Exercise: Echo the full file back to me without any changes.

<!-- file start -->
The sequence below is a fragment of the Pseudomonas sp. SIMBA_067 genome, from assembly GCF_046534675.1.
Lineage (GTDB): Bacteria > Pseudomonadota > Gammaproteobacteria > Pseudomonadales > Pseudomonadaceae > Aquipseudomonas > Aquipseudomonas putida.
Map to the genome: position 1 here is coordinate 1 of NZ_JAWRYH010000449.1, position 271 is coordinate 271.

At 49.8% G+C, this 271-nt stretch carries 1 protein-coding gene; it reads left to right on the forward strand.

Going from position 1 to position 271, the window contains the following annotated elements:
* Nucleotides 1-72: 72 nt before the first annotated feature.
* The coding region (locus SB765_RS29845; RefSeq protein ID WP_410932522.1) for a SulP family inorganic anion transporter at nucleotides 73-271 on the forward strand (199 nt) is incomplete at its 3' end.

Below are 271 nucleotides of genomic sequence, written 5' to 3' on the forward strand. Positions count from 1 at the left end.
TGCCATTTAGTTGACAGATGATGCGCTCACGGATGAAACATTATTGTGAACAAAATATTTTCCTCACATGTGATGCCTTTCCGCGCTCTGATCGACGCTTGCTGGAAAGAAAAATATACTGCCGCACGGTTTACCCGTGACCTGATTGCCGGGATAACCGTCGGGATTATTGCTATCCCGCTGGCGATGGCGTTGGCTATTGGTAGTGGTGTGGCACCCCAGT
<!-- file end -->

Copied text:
The sequence below is a fragment of the Pseudomonas sp. SIMBA_067 genome, from assembly GCF_046534675.1.
Lineage (GTDB): Bacteria > Pseudomonadota > Gammaproteobacteria > Pseudomonadales > Pseudomonadaceae > Aquipseudomonas > Aquipseudomonas putida.
Map to the genome: position 1 here is coordinate 1 of NZ_JAWRYH010000449.1, position 271 is coordinate 271.

At 49.8% G+C, this 271-nt stretch carries 1 protein-coding gene; it reads left to right on the forward strand.

Going from position 1 to position 271, the window contains the following annotated elements:
* Nucleotides 1-72: 72 nt before the first annotated feature.
* The coding region (locus SB765_RS29845; RefSeq protein ID WP_410932522.1) for a SulP family inorganic anion transporter at nucleotides 73-271 on the forward strand (199 nt) is incomplete at its 3' end.

Below are 271 nucleotides of genomic sequence, written 5' to 3' on the forward strand. Positions count from 1 at the left end.
TGCCATTTAGTTGACAGATGATGCGCTCACGGATGAAACATTATTGTGAACAAAATATTTTCCTCACATGTGATGCCTTTCCGCGCTCTGATCGACGCTTGCTGGAAAGAAAAATATACTGCCGCACGGTTTACCCGTGACCTGATTGCCGGGATAACCGTCGGGATTATTGCTATCCCGCTGGCGATGGCGTTGGCTATTGGTAGTGGTGTGGCACCCCAGT